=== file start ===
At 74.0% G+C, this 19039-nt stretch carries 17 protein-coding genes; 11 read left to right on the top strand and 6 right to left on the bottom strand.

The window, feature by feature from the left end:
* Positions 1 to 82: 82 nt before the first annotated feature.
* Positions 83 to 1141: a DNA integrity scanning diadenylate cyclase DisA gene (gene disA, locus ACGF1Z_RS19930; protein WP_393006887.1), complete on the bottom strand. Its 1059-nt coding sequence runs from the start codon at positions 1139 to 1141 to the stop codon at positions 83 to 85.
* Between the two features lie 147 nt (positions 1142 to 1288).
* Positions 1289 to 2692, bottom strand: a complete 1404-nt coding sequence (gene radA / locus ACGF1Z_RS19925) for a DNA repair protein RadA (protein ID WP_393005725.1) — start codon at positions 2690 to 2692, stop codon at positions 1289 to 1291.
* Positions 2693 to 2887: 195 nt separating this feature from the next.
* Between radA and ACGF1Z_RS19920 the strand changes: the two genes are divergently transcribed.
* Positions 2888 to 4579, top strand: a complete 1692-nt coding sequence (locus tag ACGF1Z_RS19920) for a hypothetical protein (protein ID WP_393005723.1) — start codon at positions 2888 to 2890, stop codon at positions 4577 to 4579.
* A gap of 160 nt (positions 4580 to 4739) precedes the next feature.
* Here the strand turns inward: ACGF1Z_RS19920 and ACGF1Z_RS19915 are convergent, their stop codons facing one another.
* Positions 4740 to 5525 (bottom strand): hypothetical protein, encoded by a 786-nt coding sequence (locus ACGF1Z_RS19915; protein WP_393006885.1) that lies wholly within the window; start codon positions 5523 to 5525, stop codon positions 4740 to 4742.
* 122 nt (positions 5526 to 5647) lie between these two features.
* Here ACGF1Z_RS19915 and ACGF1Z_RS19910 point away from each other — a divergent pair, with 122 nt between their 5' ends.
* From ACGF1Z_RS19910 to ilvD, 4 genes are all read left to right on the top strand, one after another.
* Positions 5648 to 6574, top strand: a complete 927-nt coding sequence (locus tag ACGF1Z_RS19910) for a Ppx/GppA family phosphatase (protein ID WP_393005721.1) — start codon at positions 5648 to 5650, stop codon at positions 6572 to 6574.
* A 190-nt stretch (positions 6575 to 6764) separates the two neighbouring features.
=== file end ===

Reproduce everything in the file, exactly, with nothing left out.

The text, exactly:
At 74.0% G+C, this 19039-nt stretch carries 17 protein-coding genes; 11 read left to right on the top strand and 6 right to left on the bottom strand.

The window, feature by feature from the left end:
* Positions 1 to 82: 82 nt before the first annotated feature.
* Positions 83 to 1141: a DNA integrity scanning diadenylate cyclase DisA gene (gene disA, locus ACGF1Z_RS19930; protein WP_393006887.1), complete on the bottom strand. Its 1059-nt coding sequence runs from the start codon at positions 1139 to 1141 to the stop codon at positions 83 to 85.
* Between the two features lie 147 nt (positions 1142 to 1288).
* Positions 1289 to 2692, bottom strand: a complete 1404-nt coding sequence (gene radA / locus ACGF1Z_RS19925) for a DNA repair protein RadA (protein ID WP_393005725.1) — start codon at positions 2690 to 2692, stop codon at positions 1289 to 1291.
* Positions 2693 to 2887: 195 nt separating this feature from the next.
* Between radA and ACGF1Z_RS19920 the strand changes: the two genes are divergently transcribed.
* Positions 2888 to 4579, top strand: a complete 1692-nt coding sequence (locus tag ACGF1Z_RS19920) for a hypothetical protein (protein ID WP_393005723.1) — start codon at positions 2888 to 2890, stop codon at positions 4577 to 4579.
* A gap of 160 nt (positions 4580 to 4739) precedes the next feature.
* Here the strand turns inward: ACGF1Z_RS19920 and ACGF1Z_RS19915 are convergent, their stop codons facing one another.
* Positions 4740 to 5525 (bottom strand): hypothetical protein, encoded by a 786-nt coding sequence (locus ACGF1Z_RS19915; protein WP_393006885.1) that lies wholly within the window; start codon positions 5523 to 5525, stop codon positions 4740 to 4742.
* 122 nt (positions 5526 to 5647) lie between these two features.
* Here ACGF1Z_RS19915 and ACGF1Z_RS19910 point away from each other — a divergent pair, with 122 nt between their 5' ends.
* From ACGF1Z_RS19910 to ilvD, 4 genes are all read left to right on the top strand, one after another.
* Positions 5648 to 6574, top strand: a complete 927-nt coding sequence (locus tag ACGF1Z_RS19910) for a Ppx/GppA family phosphatase (protein ID WP_393005721.1) — start codon at positions 5648 to 5650, stop codon at positions 6572 to 6574.
* A 190-nt stretch (positions 6575 to 6764) separates the two neighbouring features.